A3 - ORIGINAL CONTRIBUTIONS Nuclear resonance absorption...

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ORIGINAL CONTRIBUTIONS Nuclear resonance absorption circuit By F. N. H. ROBINSON,* M.A., D.Phil., Clarendon Laboratory, Oxford [Paper first received 13 April, and in,finalform 14 May, 19591 The new circuit described in Part 1 has the sensitivity and flexibility of conventional circuits using a separate oscillator, combined with the convenience and freedom from microphonics of marginal oscillator circuits. In particular, it permits the use of very low levels of oscillation. Because the factors governing the sensitivity of conventional circuits are not widely known, this first paper is largely devoted to their delineation. Only the principles and theory of the new circuit are given in Part 1. Practical design details are relegated to the second paper. Part 1. Sensitivity considerations Nuclear resonance absorption in a specimen surrounded by a coil forming part of a tuned circuit changes the quality factor Q by where 77 is a filling factor and x” is the imaginary part of the nuclear susceptibility. The excellence of any circuit for detecting nuclear resonance (n.r.) absorption can therefore be specified by giving that change 6(l/Q) which yields a signal equal to noise. The simplest n.r. circuit (Rollin(’)) is shown in Fig. 1, in which a constant current generator I drives the resonant circuit (L, C with loss G) at its natural frequency. N.R. absorption changes the shunt impedance of the circuit and thus the voltage across it. This change is detected by a receiver of bandwidth B and noise figure F. 6(l/Q) = 4~77~” (1) ffl Fig. 1. Simple nuclear resonance circuit using a separate oscillator A change 6(l/Q) results in a fractional change Q6(l/Q) in the shunt impedance and so, if the r.m.s, voltage in the absence of signal is VI, it is changed by: SVi = - V:Q6(l/Q) (2) The effective rms. noise voltage across the coil is V,, = (4kTFB/G)’12 = (4kTFBQjwc)lI‘ (3) Thus unity signal-to-noise ratio is achieved when (4) Identical results are obtained for bridge circuits. the only purpose of which is to give the experimenter freedom to minimize the receiver noise figure by working with the optimum input. The voltage Vi cannot be indefinitely increased because of nuclear saturation. If the maximum permissible r.f. magnetic * English Eiectric Research Fellow. field is Hl then energy considerations yield the following relation where U is the specimen volume. Y:Cg H?U/4q (5) At the optimum level a value of satisfying gives a signal equal to noise. Both H1 and x’’ are beyond the experimenter’s control. To optimize the signal-to-noise ratio one can only increase Q, U, 7 and decrease F and B. Of these only Q, F, B pertain to the circuit. Factor Q is limited partly by the experimental arrangement and partly by the physical properties of materials. Bandwidth B is limited by the stability of the equipment and by the tinir available for measurement. Thus, all that the circuit designer can do is to attempt to ensure that F does not appreciably exceed unity.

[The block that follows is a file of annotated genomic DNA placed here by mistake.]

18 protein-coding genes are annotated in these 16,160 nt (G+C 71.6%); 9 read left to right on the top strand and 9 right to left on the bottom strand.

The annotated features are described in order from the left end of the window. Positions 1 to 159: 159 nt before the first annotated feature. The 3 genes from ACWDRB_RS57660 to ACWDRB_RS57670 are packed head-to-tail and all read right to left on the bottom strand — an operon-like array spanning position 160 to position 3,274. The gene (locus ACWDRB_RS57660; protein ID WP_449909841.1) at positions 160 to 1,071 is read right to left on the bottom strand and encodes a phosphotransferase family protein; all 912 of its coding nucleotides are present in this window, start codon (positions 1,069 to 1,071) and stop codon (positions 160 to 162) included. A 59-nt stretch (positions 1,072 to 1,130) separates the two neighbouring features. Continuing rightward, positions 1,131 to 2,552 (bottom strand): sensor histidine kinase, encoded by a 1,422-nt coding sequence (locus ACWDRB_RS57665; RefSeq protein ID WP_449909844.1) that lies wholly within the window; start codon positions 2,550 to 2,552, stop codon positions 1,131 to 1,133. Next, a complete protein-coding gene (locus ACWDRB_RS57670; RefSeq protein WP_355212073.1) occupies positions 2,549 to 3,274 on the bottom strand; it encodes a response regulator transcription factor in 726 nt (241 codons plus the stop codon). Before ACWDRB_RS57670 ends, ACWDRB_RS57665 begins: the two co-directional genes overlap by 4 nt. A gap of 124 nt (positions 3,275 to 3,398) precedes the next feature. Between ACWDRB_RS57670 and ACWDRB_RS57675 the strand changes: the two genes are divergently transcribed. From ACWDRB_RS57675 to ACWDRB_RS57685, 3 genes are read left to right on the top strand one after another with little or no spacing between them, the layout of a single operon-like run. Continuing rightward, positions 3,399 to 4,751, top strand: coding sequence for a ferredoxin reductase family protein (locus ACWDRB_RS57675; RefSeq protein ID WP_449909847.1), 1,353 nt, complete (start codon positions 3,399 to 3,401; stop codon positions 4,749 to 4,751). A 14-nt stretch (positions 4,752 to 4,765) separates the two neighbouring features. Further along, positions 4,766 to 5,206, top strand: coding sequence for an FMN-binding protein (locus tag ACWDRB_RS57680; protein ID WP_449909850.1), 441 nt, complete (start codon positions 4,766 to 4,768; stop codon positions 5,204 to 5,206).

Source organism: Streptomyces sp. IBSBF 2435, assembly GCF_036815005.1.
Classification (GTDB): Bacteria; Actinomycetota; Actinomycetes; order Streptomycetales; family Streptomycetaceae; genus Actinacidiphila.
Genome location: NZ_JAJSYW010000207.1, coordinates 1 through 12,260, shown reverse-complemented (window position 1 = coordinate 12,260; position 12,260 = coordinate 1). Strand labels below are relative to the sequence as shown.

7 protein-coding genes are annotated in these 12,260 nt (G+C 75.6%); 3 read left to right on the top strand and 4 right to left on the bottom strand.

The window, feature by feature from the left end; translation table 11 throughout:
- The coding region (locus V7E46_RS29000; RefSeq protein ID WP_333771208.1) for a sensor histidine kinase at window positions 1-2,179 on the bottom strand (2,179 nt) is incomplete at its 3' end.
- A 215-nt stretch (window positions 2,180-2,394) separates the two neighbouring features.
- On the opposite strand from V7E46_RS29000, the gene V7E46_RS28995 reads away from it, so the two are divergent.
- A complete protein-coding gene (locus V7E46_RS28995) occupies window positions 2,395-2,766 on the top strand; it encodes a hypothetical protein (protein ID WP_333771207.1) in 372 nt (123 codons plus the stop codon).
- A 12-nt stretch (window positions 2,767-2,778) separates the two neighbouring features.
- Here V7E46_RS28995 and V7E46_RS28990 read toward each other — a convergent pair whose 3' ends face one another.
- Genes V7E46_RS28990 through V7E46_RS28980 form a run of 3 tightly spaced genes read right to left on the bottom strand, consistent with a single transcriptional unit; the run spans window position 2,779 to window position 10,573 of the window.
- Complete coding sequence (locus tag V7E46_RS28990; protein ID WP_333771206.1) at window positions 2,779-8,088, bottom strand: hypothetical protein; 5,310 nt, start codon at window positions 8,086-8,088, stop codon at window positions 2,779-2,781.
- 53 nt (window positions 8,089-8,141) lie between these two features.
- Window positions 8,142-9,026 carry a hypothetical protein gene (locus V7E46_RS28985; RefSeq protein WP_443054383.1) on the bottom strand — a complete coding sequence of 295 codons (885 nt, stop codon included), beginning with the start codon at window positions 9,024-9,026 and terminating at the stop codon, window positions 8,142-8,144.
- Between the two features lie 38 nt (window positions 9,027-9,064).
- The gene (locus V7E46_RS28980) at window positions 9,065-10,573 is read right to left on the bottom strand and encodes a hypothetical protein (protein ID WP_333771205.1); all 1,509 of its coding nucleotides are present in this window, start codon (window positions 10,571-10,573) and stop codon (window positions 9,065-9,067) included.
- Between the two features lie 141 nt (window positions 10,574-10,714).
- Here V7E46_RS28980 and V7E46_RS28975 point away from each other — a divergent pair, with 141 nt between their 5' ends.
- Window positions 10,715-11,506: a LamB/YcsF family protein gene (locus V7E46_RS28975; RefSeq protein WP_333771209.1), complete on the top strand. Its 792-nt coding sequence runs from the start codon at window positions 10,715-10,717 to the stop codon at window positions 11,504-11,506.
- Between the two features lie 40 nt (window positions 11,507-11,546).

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A3 - ORIGINAL CONTRIBUTIONS Nuclear resonance absorption...

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